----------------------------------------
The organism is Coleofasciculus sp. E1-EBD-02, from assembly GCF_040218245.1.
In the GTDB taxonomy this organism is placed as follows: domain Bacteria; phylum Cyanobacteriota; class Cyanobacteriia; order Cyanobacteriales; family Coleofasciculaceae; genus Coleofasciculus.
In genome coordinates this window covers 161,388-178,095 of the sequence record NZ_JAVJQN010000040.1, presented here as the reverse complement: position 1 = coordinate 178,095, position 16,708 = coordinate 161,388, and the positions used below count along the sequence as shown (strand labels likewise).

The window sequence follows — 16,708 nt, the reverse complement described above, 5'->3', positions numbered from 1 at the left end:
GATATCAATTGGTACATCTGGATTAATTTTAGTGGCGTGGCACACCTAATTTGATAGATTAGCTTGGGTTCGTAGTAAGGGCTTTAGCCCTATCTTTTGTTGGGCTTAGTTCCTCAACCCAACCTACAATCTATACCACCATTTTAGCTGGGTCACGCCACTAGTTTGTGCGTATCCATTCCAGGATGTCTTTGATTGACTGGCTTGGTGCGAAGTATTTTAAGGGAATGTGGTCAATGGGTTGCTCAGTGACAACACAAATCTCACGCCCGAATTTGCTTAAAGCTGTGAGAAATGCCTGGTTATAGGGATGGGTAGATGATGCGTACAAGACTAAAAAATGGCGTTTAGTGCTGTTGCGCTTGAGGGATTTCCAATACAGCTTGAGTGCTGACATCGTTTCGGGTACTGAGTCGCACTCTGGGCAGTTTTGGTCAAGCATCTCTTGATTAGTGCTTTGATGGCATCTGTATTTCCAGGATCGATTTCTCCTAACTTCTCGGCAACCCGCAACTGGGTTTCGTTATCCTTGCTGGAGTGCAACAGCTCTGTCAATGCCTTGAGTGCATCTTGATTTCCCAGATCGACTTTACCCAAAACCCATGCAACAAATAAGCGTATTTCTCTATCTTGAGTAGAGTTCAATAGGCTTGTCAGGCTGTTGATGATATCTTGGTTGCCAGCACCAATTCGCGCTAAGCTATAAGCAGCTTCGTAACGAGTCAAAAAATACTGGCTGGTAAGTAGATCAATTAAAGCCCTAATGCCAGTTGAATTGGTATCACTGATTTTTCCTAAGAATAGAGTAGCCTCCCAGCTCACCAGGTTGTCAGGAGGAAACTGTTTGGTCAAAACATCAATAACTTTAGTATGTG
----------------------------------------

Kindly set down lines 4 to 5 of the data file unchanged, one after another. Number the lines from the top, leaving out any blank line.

The window sequence follows — 16,708 nt, the reverse complement described above, 5'->3', positions numbered from 1 at the left end:
GATATCAATTGGTACATCTGGATTAATTTTAGTGGCGTGGCACACCTAATTTGATAGATTAGCTTGGGTTCGTAGTAAGGGCTTTAGCCCTATCTTTTGTTGGGCTTAGTTCCTCAACCCAACCTACAATCTATACCACCATTTTAGCTGGGTCACGCCACTAGTTTGTGCGTATCCATTCCAGGATGTCTTTGATTGACTGGCTTGGTGCGAAGTATTTTAAGGGAATGTGGTCAATGGGTTGCTCAGTGACAACACAAATCTCACGCCCGAATTTGCTTAAAGCTGTGAGAAATGCCTGGTTATAGGGATGGGTAGATGATGCGTACAAGACTAAAAAATGGCGTTTAGTGCTGTTGCGCTTGAGGGATTTCCAATACAGCTTGAGTGCTGACATCGTTTCGGGTACTGAGTCGCACTCTGGGCAGTTTTGGTCAAGCATCTCTTGATTAGTGCTTTGATGGCATCTGTATTTCCAGGATCGATTTCTCCTAACTTCTCGGCAACCCGCAACTGGGTTTCGTTATCCTTGCTGGAGTGCAACAGCTCTGTCAATGCCTTGAGTGCATCTTGATTTCCCAGATCGACTTTACCCAAAACCCATGCAACAAATAAGCGTATTTCTCTATCTTGAGTAGAGTTCAATAGGCTTGTCAGGCTGTTGATGATATCTTGGTTGCCAGCACCAATTCGCGCTAAGCTATAAGCAGCTTCGTAACGAGTCAAAAAATACTGGCTGGTAAGTAGATCAATTAAAGCCCTAATGCCAGTTGAATTGGTATCACTGATTTTTCCTAAGAATAGAGTAGCCTCCCAGCTCACCAGGTTGTCAGGAGGAAACTGTTTGGTCAAAACATCAATAACTTTAGTATGTG